Beginning August 1 of this year, 401 Certifications and Waste Discharge Requirements will require applicants to upload project information into EcoAtlas. Applicants will be encouraged to use CRAM in pre- and post- project assessments.

Get on the curve: Habitat Development Curves help determine the performance of on-the-ground projects (News)

How do you know whether your project assessment, conducted by the California Rapid Assessment Method, reflects an improvement that is aligned with ecosystem goals? Habitat Development Curves (HDCs) help to visualize and measure the performance of on-the-ground projects relative to ecosystem goals.

CRAM Bar-Built Estuarine (BBE) module now available to expand the applicability of CRAM (News)

With funding from the State Coastal Conservancy, SFEI staff developed the eCRAM data entry forms for uploading BBE assessments into the CRAM database. Public assessments can be viewed on EcoAtlas' interactive map and downloaded using the CRAM filter tool.

Evaluation of CRAM performance for assessing wetland stress, small wetlands, and wetland habitat development (Project)

Caltrans funded this wetlands research to fill important gaps in knowledge about the ability of the California Rapid Assessment Method (CRAM) to assess small wetlands, wetlands stress, and the rate at which wetland restoration projects develop into mature habitats. Caltrans proposed specific tasks based on the research priorities provided by the CRAM Commitee of the statewide California Wetlands Monitoring Workgroup.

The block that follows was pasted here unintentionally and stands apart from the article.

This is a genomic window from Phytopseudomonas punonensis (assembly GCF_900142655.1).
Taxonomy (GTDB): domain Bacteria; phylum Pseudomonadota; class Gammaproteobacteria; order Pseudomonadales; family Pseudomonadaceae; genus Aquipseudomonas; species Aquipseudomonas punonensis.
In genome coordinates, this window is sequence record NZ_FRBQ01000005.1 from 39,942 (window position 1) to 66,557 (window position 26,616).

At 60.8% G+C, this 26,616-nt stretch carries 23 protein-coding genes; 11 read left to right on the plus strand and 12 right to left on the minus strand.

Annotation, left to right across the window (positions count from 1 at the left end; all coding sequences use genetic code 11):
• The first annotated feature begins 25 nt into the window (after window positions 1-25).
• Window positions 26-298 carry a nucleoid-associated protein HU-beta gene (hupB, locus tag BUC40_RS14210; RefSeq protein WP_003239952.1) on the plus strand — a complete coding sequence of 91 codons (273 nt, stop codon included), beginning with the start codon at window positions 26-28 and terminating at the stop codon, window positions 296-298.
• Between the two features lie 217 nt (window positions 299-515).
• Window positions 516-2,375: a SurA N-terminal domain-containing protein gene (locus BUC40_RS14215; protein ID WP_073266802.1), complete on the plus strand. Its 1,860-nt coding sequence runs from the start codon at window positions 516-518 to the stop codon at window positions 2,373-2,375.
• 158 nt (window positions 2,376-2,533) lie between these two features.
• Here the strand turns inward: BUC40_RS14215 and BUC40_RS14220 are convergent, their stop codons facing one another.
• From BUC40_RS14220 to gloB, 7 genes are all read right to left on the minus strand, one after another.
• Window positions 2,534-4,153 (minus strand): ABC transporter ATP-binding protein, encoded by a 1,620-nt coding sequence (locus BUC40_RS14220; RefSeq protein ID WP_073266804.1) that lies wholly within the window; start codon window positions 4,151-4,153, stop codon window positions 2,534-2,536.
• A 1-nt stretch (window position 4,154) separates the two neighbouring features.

New eelgrass survey data available on EcoAtlas (News)

Eelgrass (Zostera marina and Z. pacifica) is recognized as an important ecological resource in nearshore open coast areas, shallow bays, and estuaries throughout coastal California. Access to regional maps and related monitoring reports for eelgrass is crucial to monitor the extent of eelgrass habitat and how it is changing over time, evaluate the effects of coastal development projects on eelgrass habitat, and inform interested stakeholders and the public about eelgrass distribution.

Mapping Shoreline Change in San Pablo Bay (Project)

Using a systematic, empirical, and repeatable approach, we mapped the location of the shorelines in San Pablo Bay at three points in time: 1855, 1993, and 2010. We then measured rates of change over the long (1855-1993) and short-term (1993-2010) to identify zones of erosion, progradation, and areas that have remained stable.

California Wetlands Portal (Project)

The California Wetlands Portal, one of the State of California’s My Water Quality portals, is the common data management system for the State’s primary wetland protection policies and programs, including the 401 Certification and WDR Programs, the proposed Wetland and Riparian Protection Policy, and the State’s No-Net-Loss Policy.

Wetland Portal Data Entry for the San Diego Region (Project)

Information and maps for 168 projects from the San Diego Regional Water Quality Control Board were uploaded to the Project Tracker database. These projects can be viewed on EcoAtlas and the California Wetlands Portal. This project also provided guidance and training to support the San Diego Regional Water Quality Control Board's participation in the Online 401 Pilot Study.

California Rapid Assessment Method (CRAM): Bar-Built Estuarine Wetlands (Project)

 The CRAM Bar-Built Estuarine module is used for assessing reaches of coastal rivers and streams that are ecologically influenced by seasonal closures of their tidal inlets. 

SFEI provides perspective on emerging harmful bacterial blooms in the State's larger waterbodies (News)

The State has contracted SFEI to provide intellectual, scientific, and technical resources to support its efforts to monitor and report on the ever-growing problem of cyanobacterial blooms in its lakes and rivers. These blooms are such a serious concern because they can generate harmful toxins which can threaten wildlife, livestock, pets, and in certain cases, human life.